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Demi-Leigh Tebow recounts near abduction by 5 armed men, working to help victims of sex trafficking

Demi-Leigh Nel-Peters
Tim Tebow and then-fiancee, former Miss Universe Demi-Leigh Nel-Peters, in Hollywood, California, Feb. 11, 2019. |

Demi-Leigh Tebow, the wife of former NFL star Tim Tebow, celebrated her 26th birthday in June by launching a fundraiser to help female victims of human trafficking. The 2017 Miss Universe winner revealed that the issue is close to her heart as she was once almost abducted. 

For the fundraiser, the South African model and beauty pageant titleholder teamed up with Her Song, one of The Tim Tebow Foundation’s anti-human trafficking organizations. Her supporters have raised over $203,000 across all fundraising platforms to date, exceeding Tebow’s initial goal of $26,000. The 26 year old said she was “blown away” by everyone’s generosity. 

In a video testimony shared on social media, Tebow revealed what drives her passion for helping victims of sex trafficking. 

“I think one of the reasons I'm so passionate about giving women all over the world a voice, and the opportunity to reach out to help, is because I have lived with that fear,” she said. 

“I never want to victimize myself, but I pray my story serves as a reminder of the countless individuals in need around the world, people who need someone to just step up. This is my story."

The model described a scary encounter she experienced one month after winning Miss South Africa. Tebow recalled how she was dressed up and sitting at a red light in her new car sponsored by the pageant when the incident occurred.  

“I looked to my right, and I saw I'm surrounded by five armed men. I didn't know how that could end up [happening] in that moment but I knew that I had to get away,” she explained. "I knew that my materialistic things were just not worth my life. I didn't know exactly what they wanted from me, but I knew it wasn't good.” 

“I put up my hands, I surrendered, I gave them everything they needed, but the moment I tried running away the guy on my side of the car grabbed me and he pulled me and he pushed me back into the car yelling at me, 'Get in, you're going with us.' And at that moment, I said, 'No I'm not, I'm not going with you. I don't care if you shoot me, if you kill me, but I'm not going with you,” Tebow recalled.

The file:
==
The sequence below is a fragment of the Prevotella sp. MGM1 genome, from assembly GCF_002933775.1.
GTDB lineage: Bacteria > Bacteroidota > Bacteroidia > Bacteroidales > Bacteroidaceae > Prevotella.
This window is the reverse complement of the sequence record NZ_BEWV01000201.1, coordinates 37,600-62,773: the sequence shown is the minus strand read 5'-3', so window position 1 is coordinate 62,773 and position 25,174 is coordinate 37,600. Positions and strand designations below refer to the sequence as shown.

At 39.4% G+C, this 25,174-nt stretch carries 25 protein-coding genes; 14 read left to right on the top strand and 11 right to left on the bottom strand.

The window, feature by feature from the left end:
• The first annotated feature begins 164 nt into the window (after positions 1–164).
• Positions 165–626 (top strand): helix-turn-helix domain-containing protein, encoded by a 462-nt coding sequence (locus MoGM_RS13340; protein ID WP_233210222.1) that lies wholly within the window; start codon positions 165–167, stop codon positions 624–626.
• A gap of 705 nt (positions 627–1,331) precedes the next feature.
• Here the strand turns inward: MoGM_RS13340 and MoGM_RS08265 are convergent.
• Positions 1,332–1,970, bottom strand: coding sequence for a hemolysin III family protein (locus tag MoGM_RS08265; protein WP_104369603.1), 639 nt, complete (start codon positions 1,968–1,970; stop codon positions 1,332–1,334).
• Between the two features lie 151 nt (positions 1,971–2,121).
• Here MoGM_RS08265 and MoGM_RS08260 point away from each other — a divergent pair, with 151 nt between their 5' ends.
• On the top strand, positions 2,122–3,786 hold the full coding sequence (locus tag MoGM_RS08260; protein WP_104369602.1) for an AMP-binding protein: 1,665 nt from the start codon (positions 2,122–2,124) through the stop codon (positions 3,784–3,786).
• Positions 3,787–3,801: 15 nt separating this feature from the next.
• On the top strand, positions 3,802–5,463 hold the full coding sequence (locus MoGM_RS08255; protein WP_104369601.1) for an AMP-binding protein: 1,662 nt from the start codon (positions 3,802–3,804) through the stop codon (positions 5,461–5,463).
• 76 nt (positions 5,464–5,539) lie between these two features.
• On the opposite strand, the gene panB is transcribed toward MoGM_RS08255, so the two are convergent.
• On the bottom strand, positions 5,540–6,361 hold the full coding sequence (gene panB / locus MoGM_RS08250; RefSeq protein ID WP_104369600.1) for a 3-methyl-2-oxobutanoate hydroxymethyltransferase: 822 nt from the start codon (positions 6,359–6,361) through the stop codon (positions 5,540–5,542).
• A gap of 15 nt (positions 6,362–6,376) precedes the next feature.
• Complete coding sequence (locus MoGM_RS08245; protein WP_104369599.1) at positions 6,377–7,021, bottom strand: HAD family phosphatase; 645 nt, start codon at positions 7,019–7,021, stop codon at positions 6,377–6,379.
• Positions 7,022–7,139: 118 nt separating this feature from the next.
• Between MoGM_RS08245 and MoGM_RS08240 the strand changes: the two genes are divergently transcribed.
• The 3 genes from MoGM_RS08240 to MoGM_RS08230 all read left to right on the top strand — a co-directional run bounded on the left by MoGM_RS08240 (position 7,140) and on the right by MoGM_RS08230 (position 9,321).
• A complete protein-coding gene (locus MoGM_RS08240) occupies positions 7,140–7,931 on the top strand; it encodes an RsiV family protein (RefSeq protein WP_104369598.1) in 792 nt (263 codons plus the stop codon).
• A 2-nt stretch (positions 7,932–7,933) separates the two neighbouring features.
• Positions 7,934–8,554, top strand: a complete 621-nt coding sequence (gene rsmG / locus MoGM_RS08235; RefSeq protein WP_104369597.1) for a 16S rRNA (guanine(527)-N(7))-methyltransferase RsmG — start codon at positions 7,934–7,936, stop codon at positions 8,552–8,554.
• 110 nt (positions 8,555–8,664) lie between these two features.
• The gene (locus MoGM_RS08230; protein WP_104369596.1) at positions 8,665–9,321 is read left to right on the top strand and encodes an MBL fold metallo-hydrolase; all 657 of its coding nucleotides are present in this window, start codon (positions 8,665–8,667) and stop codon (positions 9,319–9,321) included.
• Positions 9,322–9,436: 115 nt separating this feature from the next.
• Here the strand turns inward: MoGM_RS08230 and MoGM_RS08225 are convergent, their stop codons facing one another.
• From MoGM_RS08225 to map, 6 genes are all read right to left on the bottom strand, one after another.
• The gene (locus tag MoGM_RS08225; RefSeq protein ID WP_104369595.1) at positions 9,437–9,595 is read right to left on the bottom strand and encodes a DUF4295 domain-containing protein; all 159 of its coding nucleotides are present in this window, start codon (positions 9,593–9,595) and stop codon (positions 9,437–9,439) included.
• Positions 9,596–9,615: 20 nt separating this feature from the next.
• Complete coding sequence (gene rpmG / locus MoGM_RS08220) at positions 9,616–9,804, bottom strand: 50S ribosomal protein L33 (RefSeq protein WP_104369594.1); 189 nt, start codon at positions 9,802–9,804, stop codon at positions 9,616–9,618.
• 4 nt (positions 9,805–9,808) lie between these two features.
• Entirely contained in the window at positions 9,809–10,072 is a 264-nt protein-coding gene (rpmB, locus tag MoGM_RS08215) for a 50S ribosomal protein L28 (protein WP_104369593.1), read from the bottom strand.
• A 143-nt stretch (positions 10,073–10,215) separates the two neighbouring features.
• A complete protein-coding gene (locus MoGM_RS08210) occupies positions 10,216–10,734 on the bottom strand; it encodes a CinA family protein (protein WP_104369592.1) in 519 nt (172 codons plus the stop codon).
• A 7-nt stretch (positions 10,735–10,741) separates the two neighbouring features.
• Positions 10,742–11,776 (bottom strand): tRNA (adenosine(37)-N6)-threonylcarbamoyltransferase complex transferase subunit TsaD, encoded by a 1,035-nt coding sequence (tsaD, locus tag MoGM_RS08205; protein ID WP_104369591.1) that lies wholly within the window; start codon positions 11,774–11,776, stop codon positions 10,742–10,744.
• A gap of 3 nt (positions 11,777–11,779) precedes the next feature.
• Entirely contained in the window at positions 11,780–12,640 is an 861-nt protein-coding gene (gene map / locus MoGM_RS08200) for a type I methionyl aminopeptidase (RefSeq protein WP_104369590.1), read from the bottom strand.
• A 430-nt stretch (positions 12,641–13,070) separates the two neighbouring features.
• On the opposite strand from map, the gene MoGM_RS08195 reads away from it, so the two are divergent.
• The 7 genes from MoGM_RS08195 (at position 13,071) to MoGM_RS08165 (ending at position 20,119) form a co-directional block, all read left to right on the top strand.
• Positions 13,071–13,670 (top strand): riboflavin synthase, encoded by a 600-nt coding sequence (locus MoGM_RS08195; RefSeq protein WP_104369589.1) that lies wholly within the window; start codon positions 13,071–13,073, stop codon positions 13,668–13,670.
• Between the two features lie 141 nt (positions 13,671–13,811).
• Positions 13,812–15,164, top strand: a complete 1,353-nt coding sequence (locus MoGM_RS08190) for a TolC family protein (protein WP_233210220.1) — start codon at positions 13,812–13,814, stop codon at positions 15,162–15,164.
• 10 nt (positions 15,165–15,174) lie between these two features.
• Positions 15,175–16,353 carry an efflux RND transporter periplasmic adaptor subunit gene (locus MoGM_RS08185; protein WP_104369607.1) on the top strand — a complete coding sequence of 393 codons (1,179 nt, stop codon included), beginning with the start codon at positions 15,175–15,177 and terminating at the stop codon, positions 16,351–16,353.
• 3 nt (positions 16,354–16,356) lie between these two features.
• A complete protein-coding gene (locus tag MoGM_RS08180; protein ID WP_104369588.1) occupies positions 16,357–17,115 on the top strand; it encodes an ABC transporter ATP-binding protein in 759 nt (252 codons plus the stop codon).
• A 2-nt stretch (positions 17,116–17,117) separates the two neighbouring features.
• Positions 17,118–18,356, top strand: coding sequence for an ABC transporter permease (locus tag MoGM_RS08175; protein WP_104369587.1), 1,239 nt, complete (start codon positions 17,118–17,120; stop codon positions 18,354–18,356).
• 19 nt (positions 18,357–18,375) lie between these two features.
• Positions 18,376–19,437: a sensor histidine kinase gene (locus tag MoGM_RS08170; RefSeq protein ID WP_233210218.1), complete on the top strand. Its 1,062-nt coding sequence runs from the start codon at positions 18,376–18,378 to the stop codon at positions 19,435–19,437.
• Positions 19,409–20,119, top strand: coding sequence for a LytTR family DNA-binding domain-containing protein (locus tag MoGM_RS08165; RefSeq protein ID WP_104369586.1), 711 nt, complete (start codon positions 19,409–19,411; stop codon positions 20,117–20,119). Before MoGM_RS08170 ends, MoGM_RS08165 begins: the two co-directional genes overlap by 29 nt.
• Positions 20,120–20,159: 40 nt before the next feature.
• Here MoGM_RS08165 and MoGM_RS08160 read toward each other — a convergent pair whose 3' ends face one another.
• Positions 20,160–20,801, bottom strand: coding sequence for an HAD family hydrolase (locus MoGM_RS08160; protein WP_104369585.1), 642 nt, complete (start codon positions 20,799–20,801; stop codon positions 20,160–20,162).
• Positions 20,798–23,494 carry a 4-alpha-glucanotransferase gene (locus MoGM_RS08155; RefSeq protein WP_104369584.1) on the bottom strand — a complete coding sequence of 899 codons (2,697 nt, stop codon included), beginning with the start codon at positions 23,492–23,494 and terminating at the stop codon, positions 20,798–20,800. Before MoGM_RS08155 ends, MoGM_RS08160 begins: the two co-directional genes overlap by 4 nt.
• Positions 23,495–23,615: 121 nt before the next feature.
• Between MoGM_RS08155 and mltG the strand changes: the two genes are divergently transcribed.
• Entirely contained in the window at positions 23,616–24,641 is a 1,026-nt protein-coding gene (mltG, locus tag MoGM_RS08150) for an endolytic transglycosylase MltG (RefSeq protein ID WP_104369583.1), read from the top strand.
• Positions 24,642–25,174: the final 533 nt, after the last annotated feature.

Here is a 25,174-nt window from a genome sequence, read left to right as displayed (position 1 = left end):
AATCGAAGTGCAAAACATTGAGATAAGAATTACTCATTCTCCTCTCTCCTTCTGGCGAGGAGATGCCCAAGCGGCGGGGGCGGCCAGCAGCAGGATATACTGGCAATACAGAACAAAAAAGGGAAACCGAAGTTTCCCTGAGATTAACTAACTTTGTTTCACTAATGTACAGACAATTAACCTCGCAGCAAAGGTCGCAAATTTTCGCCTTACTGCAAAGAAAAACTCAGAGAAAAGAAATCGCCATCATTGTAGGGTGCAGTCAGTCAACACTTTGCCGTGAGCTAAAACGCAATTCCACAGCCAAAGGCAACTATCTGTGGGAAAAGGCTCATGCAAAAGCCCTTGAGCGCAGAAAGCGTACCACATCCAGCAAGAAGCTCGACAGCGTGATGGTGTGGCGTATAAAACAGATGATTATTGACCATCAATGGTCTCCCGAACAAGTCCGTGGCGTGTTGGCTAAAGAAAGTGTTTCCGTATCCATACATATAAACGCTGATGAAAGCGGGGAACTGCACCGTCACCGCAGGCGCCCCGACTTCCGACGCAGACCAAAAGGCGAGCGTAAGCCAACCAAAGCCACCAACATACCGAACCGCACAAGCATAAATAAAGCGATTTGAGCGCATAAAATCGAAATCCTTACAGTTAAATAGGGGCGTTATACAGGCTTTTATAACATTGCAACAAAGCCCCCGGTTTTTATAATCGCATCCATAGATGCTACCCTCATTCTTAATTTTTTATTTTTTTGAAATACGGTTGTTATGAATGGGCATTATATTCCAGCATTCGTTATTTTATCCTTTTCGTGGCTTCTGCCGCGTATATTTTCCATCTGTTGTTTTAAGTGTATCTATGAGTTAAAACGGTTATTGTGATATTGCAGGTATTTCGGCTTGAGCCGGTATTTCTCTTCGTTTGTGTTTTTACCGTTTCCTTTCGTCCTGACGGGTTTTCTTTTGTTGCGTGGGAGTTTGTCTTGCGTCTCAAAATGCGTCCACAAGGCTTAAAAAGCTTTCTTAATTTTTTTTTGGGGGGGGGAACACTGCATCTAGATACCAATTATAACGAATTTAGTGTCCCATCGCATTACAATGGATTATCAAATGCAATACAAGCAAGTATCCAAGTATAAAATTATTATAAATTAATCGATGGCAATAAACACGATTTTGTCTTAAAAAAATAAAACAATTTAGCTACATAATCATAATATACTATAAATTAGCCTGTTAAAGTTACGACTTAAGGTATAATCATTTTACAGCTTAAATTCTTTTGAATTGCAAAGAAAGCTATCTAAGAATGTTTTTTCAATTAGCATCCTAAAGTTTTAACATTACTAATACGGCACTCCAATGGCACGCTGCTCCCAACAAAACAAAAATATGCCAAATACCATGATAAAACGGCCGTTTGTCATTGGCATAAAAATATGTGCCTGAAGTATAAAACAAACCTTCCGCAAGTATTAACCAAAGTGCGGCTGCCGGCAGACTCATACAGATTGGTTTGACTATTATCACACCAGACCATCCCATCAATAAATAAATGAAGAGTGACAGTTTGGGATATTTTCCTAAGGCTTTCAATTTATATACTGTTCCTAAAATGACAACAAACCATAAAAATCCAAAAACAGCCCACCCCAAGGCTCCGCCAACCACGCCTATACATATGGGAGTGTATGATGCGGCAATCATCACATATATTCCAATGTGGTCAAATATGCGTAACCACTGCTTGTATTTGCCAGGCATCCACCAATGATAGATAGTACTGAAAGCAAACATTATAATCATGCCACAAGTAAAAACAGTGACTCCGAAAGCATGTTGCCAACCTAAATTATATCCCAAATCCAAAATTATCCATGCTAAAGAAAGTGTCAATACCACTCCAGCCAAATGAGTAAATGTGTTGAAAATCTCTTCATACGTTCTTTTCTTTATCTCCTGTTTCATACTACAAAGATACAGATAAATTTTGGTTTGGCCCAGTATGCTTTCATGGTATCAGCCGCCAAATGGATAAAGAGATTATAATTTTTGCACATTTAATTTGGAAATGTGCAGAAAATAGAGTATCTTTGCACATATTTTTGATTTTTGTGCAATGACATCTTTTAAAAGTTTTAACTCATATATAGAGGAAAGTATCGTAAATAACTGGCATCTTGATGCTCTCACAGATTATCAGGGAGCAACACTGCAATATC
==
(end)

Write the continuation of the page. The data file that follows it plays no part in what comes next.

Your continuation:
She recounted how she punched her assailant as hard as she possibly could in his throat. That action, she said, gave her a window of opportunity to run away and look for help.

"In my 6-inch heels, I ran up a big avenue,” she said. "I ran into traffic and tried getting away, looking over my shoulder not knowing [if] I'm being shot in the back. You know what, that's not the worst part of the story. As I ran up that avenue I knocked on about 30/40 car windows. Do you know how many cars stopped for me? Not one!” 

Though it was "terrifying" to be in that situation, Tebow said she "kept running" and "kept knocking on car windows."

"I probably ended up at the next traffic light when I saw a small, old little car pull over to the side of the road with a young girl telling me, 'Get in,'" she recalled.  

"She let me into her car and she took me to safety. If it wasn't for that young girl who was 19 years old at the time. I don't know what would have happened. I don't know if those men would have followed me, grabbed me, who knows, but I try not to think about that,” Tebow added. "I'm so grateful for that young courageous woman who risked her own safety to be a helping hand to me, and I will ever be grateful to her.” 

The model advised listeners, "Don't be that person that shoves someone away, that rolls up your car window when someone is begging you for help. Be that person that leans over and opens up your car door and lets that person in, and lead them to safety."

The Tim Tebow Foundation has been in the fight against sex slavery for over 12 years. They have created a worldwide network with other partnerships that facilitate rescue missions and create safe houses. The foundation also helps build infrastructures around families and communities that offer options other than selling their own family members to try and make ends meet. 

Human trafficking is a $150 billion a year industry, according to the Department of Justice. And UNICEF reports that more than a million children are trafficked each year.  

To give to Tebow’s birthday fundraiser, visit her site.

Jeannie Ortega Law is a reporter for The Christian Post. Reach her at: jeannie.law@christianpost.com Follow her on Twitter: @jlawcp Facebook: JeannieOMusic

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